By Dr Selwyn R. Cudjoe
March 05, 2018
“The constitutional conventions…provide the flesh which clothes the dry bones of the law; they make the legal constitution work.” —Sir Ivor Jennings
Somehow I can’t get the image out of my mind: a garbage truck, driving into East Dry River and dumping its contents in the middle of a city street. Some say the driver was forced at gunpoint to do so, while others said he showed his loyalty to his friends. The police contend that he dumped the garbage out of spite, malice, or mischief. He was charged “for willfully obstructing the free passage of a road and for littering” (Guardian, February 23).
Four days after Lance Cupidore dumped his garbage, CNN correspondent Clare Garnell reported: “A huge mountain of garbage that towered over the homes in an impoverished district of Mozambique’s capital has collapsed, killing 17 people.” Red Cross spokesman Matthew Cockrane noted that “those affected are the poorest of the poor….They have no choice but to live there, and when there’s heavy rain, they’re the ones who find themselves in the front line.”
On the same day the garbage pile collapsed in Mozambique, Trinidad and Tobago’s Chief Justice dumped his legal garbage on citizens. In November 2017 the Express began to look into the appropriateness of his behavior. Recognizing the stench those accusations were having on the dispensation of justice the Law Association of Trinidad and Tobago (LATT) intervened as mediators.
The CJ immediately served LATT with a pre-protocol letter asking that “no further steps be taken until the high court has pronounced on the legal and constitutional propriety of the association’s proposed action” (Guardian, February 23). Thereafter, the CJ hired five lawyers to ensure his privileges remained intact: “As a judge, I enjoy security of tenure and protection from investigation of the question of my removal from office, save in accordance with the procedures set out under the constitution, undertaken by the persons and the bodies authorized under Section 137 of the Constitution” (Express, February 28).
I am not sure if people make a constitution or vice versa but a constitution represents a code of rules that define the relationship between the people and various officers of government whom the people elect. Whatever rights and privileges the CJ enjoys, he has a corroborating responsibility to be transparent and morally sensitive to the people who elevated him to his “honorable position.” The rights and privileges he enjoys did not descend from heaven; they emanated from a contract with his people that can never be written down or embodied fully in legal language.
Sometimes the unwritten part of a text is just as important as its written dimension. Some call it “conventional morality” (moral principles based on social norms) or “constitutional conventions” (unwritten customs shared throughout the community), which H. Barnett calls “the most significant class of non-legal constitutional rules” (Constitutional and Administrative Law). One may argue that the higher form of moral and/or legal behavior is not derived only from what is written but also from what is just and moral. It’s what ordinary folks call “the decent thing to do.”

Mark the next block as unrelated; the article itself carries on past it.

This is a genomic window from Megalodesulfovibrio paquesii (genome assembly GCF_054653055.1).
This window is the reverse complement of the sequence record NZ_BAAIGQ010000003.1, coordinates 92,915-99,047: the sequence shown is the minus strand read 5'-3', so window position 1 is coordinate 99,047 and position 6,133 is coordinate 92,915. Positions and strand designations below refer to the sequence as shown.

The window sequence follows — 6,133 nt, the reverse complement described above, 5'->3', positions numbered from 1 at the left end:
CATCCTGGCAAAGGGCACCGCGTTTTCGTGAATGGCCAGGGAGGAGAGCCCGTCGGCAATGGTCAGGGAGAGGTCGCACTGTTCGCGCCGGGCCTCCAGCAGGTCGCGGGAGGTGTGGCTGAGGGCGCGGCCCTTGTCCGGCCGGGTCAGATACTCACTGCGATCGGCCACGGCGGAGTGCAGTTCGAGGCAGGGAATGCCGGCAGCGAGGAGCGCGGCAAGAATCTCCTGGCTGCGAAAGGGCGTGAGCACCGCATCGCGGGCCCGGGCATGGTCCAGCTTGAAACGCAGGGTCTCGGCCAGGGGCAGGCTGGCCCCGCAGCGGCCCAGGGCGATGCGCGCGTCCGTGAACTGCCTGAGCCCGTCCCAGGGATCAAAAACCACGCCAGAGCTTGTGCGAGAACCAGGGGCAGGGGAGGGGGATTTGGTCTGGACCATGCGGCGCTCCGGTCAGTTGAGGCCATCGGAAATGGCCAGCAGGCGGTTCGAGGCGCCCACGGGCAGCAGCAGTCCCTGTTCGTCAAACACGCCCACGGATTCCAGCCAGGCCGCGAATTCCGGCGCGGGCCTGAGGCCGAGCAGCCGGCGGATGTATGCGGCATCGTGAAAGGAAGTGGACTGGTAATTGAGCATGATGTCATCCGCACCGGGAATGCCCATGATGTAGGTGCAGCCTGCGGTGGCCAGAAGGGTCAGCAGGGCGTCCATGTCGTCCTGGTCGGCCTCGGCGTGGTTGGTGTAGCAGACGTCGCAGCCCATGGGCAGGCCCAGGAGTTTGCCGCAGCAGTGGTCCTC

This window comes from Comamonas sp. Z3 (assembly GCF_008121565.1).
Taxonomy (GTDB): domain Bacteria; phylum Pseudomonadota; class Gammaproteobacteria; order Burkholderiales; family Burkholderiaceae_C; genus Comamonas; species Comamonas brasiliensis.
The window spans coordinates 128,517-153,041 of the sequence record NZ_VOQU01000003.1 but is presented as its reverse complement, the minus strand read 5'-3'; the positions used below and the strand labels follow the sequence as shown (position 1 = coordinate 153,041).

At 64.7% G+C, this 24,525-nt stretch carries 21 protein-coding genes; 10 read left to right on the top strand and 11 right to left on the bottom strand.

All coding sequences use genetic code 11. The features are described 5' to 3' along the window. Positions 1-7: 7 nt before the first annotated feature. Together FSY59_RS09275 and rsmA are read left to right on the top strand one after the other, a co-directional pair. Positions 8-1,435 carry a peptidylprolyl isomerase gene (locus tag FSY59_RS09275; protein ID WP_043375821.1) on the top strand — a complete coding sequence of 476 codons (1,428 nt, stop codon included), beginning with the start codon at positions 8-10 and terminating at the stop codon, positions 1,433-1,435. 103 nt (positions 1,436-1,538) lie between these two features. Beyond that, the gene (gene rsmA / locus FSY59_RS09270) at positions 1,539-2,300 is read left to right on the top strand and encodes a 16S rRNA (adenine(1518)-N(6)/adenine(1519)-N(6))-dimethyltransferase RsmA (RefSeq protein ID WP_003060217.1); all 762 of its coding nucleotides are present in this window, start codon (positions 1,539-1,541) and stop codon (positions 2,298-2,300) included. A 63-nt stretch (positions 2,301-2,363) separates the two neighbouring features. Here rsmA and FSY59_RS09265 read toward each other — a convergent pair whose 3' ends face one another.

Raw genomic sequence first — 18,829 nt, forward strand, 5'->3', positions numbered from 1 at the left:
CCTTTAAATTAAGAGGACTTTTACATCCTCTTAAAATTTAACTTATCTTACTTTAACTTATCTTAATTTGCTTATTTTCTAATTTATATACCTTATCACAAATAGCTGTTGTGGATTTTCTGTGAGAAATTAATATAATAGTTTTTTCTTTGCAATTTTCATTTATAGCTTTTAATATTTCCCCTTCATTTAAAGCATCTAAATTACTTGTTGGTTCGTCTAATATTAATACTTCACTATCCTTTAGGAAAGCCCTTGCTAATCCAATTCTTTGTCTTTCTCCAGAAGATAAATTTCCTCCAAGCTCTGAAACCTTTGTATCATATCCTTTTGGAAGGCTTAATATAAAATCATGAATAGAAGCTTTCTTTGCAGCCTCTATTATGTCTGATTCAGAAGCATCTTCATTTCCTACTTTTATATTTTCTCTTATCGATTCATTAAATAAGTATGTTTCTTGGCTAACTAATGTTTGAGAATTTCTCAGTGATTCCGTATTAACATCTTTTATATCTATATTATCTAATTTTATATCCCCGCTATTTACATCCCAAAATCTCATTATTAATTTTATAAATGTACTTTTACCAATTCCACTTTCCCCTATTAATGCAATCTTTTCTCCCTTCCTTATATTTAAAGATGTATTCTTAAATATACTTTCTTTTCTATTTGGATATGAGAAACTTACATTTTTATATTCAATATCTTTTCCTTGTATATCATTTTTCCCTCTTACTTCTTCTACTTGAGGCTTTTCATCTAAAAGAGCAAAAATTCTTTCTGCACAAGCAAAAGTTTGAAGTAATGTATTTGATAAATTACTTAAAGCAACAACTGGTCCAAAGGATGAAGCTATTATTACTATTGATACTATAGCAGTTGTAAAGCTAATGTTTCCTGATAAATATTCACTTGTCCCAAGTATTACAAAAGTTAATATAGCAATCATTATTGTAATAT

I am not a lawyer so I can’t litigate this case. But the meaning of texts—be it legal, theological, or literary—is not confined only to its linguistic dimensions. Umberto Eco, the famous Italian philosopher and semiotician, reminded us: “When we consider a book, we mustn’t ask ourselves what it says but what it means, a precept that the commentators of the holy books had very clearly in mind” (The Name of the Rose).
The CJ is the head of our judicial service, the third person in line to lead the country if the president or the prime minister cannot perform their functions. The CJ may attempt to manipulate the system for his immediate benefit. But the public is not fooled. They do not have to understand legal terms to believe that his actions constitute a breach of faith with those he serves.
Our CJ is a learned man. He is “an honorary member of the temple bench, one of London’s four inns of Court, and is considered a liberal thinker on gay rights” (London Guardian, February 27). He should understand that the head of the judiciary should not be suspected nor allow himself to be suspected of wrongdoing. He must be above suspicion.
Julius Caesar was a major figure in Rome. His wife was associated with Publius Clodius, a notoriously dissolute man of his city. Although he did not believe the rumors about his wife, Caesar divorced her on the grounds that “my wife ought not even to be under suspicion.” This gave rise to the expression: “Caesar’s wife must be above suspicion.”
The CJ will have his day in the legal court and the court of public opinion. In spite of the legal garbage he presents, many people believe he has something to hide. His garbage may not be as pungent as what Cupidore emptied on Observatory Street but it offends our sensibilities nonetheless.
The CJ might prevail in a court of law but he has already lost his standing in the court of public opinion.
He must decide if he is willing to accept the latter verdict even if he achieves a legal victory.